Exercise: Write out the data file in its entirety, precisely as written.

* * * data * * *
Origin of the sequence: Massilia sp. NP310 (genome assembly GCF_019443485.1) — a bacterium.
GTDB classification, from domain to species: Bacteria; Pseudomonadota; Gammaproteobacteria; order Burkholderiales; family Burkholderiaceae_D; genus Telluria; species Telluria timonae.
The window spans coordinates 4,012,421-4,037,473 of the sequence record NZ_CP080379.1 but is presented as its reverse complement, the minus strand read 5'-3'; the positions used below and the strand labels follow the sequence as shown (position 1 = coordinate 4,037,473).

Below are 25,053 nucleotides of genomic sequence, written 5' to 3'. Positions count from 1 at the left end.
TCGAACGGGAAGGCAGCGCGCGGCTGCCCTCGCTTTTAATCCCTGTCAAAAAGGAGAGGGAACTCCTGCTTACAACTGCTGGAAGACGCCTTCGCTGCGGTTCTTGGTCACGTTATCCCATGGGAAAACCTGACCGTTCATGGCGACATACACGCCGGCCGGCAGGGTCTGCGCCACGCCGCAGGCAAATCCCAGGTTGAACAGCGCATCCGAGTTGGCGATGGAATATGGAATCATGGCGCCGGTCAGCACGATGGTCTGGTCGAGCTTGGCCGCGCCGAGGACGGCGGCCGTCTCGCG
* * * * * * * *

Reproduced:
Origin of the sequence: Massilia sp. NP310 (genome assembly GCF_019443485.1) — a bacterium.
GTDB classification, from domain to species: Bacteria; Pseudomonadota; Gammaproteobacteria; order Burkholderiales; family Burkholderiaceae_D; genus Telluria; species Telluria timonae.
The window spans coordinates 4,012,421-4,037,473 of the sequence record NZ_CP080379.1 but is presented as its reverse complement, the minus strand read 5'-3'; the positions used below and the strand labels follow the sequence as shown (position 1 = coordinate 4,037,473).

Below are 25,053 nucleotides of genomic sequence, written 5' to 3'. Positions count from 1 at the left end.
TCGAACGGGAAGGCAGCGCGCGGCTGCCCTCGCTTTTAATCCCTGTCAAAAAGGAGAGGGAACTCCTGCTTACAACTGCTGGAAGACGCCTTCGCTGCGGTTCTTGGTCACGTTATCCCATGGGAAAACCTGACCGTTCATGGCGACATACACGCCGGCCGGCAGGGTCTGCGCCACGCCGCAGGCAAATCCCAGGTTGAACAGCGCATCCGAGTTGGCGATGGAATATGGAATCATGGCGCCGGTCAGCACGATGGTCTGGTCGAGCTTGGCCGCGCCGAGGACGGCGGCCGTCTCGCG